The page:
Why You Keep Getting Ingrown Hairs From Waxing — and How to Get Rid of Them
I think I'm getting scammed by Brazilian waxes. I'm a former shaver, but I didn't truly understand the pain of ingrown hairs until I started getting regular waxes a few years ago.
Razor burn is what convinced me to try waxing in the first place. I went into my first Brazilian appointment expecting to come out hairless, smooth, and care-free. Well, I was for a little while, but then I started getting ingrown hairs after every wax. In reality, my ingrown hairs ended up stressing me out more than the inevitable pain from the actual wax.
So, what causes ingrown hairs? How do you quickly get rid of ingrown hairs? And can you even prevent ingrown hairs in the first place? I turned to a waxing expert and top dermatologist to get the facts.
What Causes Ingrown Hairs?
There's a few reasons why ingrown hairs happen. Uni K Wax founder Noemi Grupenmager says that wax made with irritating chemicals, using hard wax that's too hot, and poor waxing techniques are all common causes of pesky ingrown hairs. Oh, and wearing tight clothing on the reg.
"A bad technique is when the waxer cuts the hair at skin level instead of removing it from the root, which might make a person more likely to have ingrown hairs," she explains.
Exfoliating Will Prevent Ingrown Hairs
All of my waxing appointments start off with my waxer asking if I exfoliate. I try to convince her that I do (sometimes twice a day), but I honestly don't think she ever believes me. Seriously, I'm considering storing a photo on my iPhone of all of the scrubs and exfoliating gloves I have in my shower just to prove it to her.
For the record, I exfoliate between waxes and even use skincare products specifically formulated for preventing and treating ingrown hairs. Despite all of the effort I put into my between-waxing skincare routine, I still get those painful, huge, bumpy ingrown hairs. So, why does my bikini area look like a stucco wall in one of the bad New York apartments I've considered renting? I turned to board-certified dermatologist Dr. Melanie Palm to get an answer.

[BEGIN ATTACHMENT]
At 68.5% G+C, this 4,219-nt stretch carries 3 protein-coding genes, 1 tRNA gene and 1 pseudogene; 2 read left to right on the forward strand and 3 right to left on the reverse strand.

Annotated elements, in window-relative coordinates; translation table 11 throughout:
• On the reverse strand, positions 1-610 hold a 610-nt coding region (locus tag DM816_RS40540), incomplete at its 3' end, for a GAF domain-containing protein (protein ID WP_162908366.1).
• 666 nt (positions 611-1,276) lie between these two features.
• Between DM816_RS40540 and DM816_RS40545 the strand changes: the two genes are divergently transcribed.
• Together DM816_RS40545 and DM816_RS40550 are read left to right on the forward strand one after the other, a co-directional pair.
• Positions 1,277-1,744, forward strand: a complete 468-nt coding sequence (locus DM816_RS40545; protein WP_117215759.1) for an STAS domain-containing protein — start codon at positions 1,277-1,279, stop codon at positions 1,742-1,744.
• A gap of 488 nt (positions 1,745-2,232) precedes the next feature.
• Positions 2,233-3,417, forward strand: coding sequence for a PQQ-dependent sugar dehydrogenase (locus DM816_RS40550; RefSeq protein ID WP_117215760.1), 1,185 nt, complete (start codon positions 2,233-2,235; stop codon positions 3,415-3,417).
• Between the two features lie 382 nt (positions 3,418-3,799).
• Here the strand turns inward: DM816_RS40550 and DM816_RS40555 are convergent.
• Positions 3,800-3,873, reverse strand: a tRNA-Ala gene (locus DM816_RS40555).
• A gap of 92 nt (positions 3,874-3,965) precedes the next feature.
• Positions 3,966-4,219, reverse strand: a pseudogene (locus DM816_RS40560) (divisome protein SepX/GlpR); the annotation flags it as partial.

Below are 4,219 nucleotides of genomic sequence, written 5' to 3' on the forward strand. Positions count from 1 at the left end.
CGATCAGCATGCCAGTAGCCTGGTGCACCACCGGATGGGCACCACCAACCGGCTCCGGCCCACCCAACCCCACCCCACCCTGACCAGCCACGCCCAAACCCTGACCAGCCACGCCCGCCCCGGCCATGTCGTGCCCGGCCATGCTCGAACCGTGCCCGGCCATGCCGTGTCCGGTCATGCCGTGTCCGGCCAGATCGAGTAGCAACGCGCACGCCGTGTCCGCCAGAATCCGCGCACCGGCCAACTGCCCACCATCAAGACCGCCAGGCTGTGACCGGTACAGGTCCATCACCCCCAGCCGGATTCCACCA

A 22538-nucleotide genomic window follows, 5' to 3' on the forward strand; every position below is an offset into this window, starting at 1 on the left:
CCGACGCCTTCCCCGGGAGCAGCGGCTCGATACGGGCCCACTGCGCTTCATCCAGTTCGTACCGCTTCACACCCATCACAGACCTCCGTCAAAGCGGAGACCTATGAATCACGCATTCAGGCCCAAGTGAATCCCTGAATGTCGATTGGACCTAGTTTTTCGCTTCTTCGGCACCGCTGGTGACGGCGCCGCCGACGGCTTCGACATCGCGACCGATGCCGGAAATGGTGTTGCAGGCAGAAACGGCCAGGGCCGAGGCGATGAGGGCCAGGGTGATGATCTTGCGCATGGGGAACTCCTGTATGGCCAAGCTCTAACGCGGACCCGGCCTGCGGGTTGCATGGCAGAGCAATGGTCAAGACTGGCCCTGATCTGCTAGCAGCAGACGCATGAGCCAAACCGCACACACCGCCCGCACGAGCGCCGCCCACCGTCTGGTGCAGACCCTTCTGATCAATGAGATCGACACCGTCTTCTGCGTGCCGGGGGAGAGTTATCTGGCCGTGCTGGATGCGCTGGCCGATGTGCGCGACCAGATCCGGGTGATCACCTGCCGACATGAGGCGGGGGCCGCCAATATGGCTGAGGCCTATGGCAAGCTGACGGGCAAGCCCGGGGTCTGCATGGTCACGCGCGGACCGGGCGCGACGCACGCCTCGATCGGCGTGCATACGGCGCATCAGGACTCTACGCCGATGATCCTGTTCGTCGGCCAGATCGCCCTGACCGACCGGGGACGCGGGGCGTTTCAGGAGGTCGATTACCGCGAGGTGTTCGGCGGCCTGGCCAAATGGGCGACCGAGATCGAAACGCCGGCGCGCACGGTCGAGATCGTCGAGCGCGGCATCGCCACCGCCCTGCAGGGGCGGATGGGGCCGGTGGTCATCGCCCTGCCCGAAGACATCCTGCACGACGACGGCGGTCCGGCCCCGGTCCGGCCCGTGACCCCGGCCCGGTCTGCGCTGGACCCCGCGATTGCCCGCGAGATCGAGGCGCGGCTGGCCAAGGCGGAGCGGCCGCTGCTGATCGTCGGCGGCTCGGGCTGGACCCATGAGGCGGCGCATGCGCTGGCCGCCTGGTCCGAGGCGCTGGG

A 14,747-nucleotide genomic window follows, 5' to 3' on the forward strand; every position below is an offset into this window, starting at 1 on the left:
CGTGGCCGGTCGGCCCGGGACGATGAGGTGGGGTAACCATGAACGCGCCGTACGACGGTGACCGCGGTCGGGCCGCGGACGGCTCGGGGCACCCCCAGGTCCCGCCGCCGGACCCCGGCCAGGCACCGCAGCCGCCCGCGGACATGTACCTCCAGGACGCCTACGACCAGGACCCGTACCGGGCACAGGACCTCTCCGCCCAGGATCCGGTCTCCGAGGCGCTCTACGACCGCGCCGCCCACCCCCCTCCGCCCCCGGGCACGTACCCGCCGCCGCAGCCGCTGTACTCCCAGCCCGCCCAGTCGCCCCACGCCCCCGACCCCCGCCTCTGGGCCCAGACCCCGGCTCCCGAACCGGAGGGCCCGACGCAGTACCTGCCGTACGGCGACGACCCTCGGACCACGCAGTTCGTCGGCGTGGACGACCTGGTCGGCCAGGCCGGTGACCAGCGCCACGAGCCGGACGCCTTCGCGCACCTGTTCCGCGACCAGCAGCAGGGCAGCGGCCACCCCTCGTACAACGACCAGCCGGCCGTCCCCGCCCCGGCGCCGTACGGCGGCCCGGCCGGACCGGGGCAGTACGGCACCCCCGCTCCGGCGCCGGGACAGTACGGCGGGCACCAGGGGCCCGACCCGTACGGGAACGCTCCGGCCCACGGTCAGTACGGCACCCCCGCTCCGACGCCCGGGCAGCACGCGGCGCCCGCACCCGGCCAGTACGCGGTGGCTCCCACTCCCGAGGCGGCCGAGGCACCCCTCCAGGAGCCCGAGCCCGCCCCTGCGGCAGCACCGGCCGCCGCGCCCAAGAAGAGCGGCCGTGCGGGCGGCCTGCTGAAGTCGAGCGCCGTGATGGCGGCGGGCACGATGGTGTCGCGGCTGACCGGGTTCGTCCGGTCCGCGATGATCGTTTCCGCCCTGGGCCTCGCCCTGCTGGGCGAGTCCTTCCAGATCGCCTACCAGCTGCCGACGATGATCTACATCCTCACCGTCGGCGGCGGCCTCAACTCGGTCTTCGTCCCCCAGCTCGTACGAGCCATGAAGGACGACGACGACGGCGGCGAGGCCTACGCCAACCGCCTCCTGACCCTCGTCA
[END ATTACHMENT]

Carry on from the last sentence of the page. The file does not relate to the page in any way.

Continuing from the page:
First, she confirms how important it is to regularly exfoliate between wax appointments. "Using a mild exfoliant between appointments is the most effective way to prevent ingrowns from occurring," she explains. "Using a topical wash, gel, lotion, or solution containing glycolic, lactic, or salicylic acid is best."
Why Do You Still Get Ingrown Hairs if You Exfoliate?
So what if you still get ingrown hairs even if you do prioritize exfoliation? Genetics might be to blame. "You may be perfectly following the exfoliating steps of your wax studio, but ingrown hairs are much more likely with coarse, curly hair," explains Dr. Palm. "Straight hair is much less likely to take a deep dive back into the skin, but those with curlier textured hair are at greater risk of bumps along the bikini line."
How Can You Get Rid of Ingrown Hairs from Waxing?
Sometimes, though, what you think is an ingrown hair is actually a more serious issue like folliculitis, staph infections, or even a recurrent cyst. Dr. Palm says that folliculitis or a staph infection can be treated with benzyol peroxide, but more serious cases need a prescribed antibiotic or culture at a doctor's office. Cysts, she says, need topical and oral prescription treatment.
Okay, so how can I do some quick damage control to get rid of the ingrown hair that's rubbing against the seam of my underwear right now? The reality is that the only way to really get rid of a ingrown hair is to remove the hair permanently via laser hair removal. However, Dr. Palm says that you can reduce the inflammation by using a topical chemical exfoliator like salicylic acid, which can help speed up the skin's renewal cycle and "unhoof the ingrown hair." But keep in mind that the redness and swelling may take two to three days to subside.
Lancer's Body Polish is a great product that includes salicylic acid to help unleash trapped hairs. The formula also includes pure quartz crystals for gentle physical exfoliation.
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However, "more inflamed cases may require injection of dilute steroid by your physician, or a short course of an oral antibiotic in the tetracycline family to reduce inflammation, not to fight an infection," she explains.
Alright, I might be hair-free, but unless I'm willing to shell out some serious coin for laser hair removal, my bikini line might never be 100% smooth. But, guess what? I'm still going to buy that viral Amazon high-cut swimsuit anyway.